Canada, 1801. In this sequel to The Broken Blade (BR 13349) fourteen-year-old Pierre La Page spends his first winter in the wilderness building a trading post and befriending Red Loon, a young Ojibwe warrior. For grades 5-8. 1999.

BR 13347

The Beaded Moccasins: The Story of Mary Campbell

by Lynda Durrant

On her twelfth birthday, wearing a new lace-trimmed dress, Mary is captured by Delaware Indians and forced to march west with them. She is chosen to replace the leader’s dead granddaughter and become part of his family. Based on an historical incident in Pennsylvania in 1759. For grades 5-8. 1998.

RC 46666


by Lynda Durrant

In 1738 four-year-old Jonathan is abducted by Mohican warriors and renamed Echohawk. The boy adapts well to his new family. Then at age twelve he and his brothers are sent to an English school, where he discovers his earlier heritage. For grades 5-8. 1996.

BR 12923

Turtle Clan Journey

by Lynda Durrant

In this sequel to Echohawk (BR 12923) the English boy raised with the Mohicans continues to feel the conflict of his dual heritage. Captured and sent to live with his aunt in Albany, Echohawk escapes and makes a perilous journey to Ohio with his Mohican father and brother. For grades 5-8. 1999.

BR 12924

The Birchbark House

by Louise Erdrich

1840s. In Omakayas's seventh spring, she helps her Ojibwa family build a summer home on an island in Lake Superior. That winter during a smallpox outbreak, Omakayas shows her devotion to her family and learns about her heritage. For grades 4-7. 1999.

RC 48991

Trouble at Fort La Pointe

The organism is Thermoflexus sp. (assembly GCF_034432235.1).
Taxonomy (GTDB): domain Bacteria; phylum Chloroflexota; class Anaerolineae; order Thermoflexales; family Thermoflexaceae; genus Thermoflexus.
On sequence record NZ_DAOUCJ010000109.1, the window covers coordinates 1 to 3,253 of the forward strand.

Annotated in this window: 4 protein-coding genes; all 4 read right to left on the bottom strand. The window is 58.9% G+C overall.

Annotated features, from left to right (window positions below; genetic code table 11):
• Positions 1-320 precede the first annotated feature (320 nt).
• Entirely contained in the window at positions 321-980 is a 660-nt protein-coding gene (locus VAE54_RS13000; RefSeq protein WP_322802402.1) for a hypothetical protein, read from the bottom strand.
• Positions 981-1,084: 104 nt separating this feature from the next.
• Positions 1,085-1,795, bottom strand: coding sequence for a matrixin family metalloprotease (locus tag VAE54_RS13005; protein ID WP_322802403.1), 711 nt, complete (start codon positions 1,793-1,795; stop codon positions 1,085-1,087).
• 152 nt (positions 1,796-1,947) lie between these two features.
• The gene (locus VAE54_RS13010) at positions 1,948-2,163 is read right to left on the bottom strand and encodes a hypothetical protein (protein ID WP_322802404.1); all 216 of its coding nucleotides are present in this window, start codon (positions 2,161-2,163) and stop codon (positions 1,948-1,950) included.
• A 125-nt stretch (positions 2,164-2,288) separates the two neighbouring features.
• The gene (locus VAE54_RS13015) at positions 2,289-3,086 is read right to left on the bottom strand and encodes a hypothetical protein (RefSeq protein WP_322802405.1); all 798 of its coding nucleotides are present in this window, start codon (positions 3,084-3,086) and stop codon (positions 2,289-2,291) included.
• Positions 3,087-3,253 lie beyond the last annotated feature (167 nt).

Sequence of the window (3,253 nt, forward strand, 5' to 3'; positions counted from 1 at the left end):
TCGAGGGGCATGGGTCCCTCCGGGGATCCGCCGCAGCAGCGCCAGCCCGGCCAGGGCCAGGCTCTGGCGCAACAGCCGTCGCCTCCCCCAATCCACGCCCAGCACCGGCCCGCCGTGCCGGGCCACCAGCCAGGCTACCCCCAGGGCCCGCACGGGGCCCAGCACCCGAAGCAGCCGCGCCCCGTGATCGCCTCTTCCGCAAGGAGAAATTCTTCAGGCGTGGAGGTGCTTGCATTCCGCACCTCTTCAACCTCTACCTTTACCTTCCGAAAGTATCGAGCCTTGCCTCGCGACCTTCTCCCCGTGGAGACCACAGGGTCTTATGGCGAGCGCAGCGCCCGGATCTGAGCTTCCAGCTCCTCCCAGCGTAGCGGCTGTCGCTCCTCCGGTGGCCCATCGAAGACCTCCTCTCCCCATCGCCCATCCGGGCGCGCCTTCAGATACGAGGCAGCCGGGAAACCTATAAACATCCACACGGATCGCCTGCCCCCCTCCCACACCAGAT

by Kathleen Ernst

In 1732 twelve-year-old Suzette, an Ojibwa French girl living along Lake Superior, hopes her father wins the trapping contest so that he can quit being a voyageur–pelt collector for the French fur-trading companies—and stay home. When he is accused of stealing, Suzette investigates to find the real thief. For grades 4-7. 2000.

BR 14503
RC 55774


by Jean Craighead George

In this sequel to Julie of the Wolves (RC 34451, BR 8738), Julie returns home to Alaska. At first she resents her father, Kapugen, for killing the wolf who saved her life and for marrying a non-Eskimo woman, but she learns to respect him as an honorable man who has the best interests of his village at heart. Julie looks for ways to help the wolves survive and in time develops an interest of her own in a young Siberian Eskimo. For grades 5-8. 1994.

BR 10116
RC 40306

Julie of the Wolves

by Jean Craighead George

Julie, a thirteen-year-old Eskimo girl, runs away rather than agree to an arranged marriage. Lost and starving on the frozen tundra, she makes friends with a pack of wolves. Newbery Medal 1973. For grades 5-8. 1972.

BR 08736
RC 34451

Julie’s Wolf Pack

by Jean Craighead George

This sequel to Julie (RC40306, BR 10116) chronicles six years of the wolf pack family led by Kapu. The Eskimos call these wolves “Julie’s wolf pack” because of the past connection between Julie and the wolves. Now on their own, members of the pack face famine and disease. When Kapu is captured for a scientific experiment, Julie intervenes on his behalf. For grades 5-8. 1997.

BR 11375

RC 45826

The Coyote Bead

by Gerald Hausman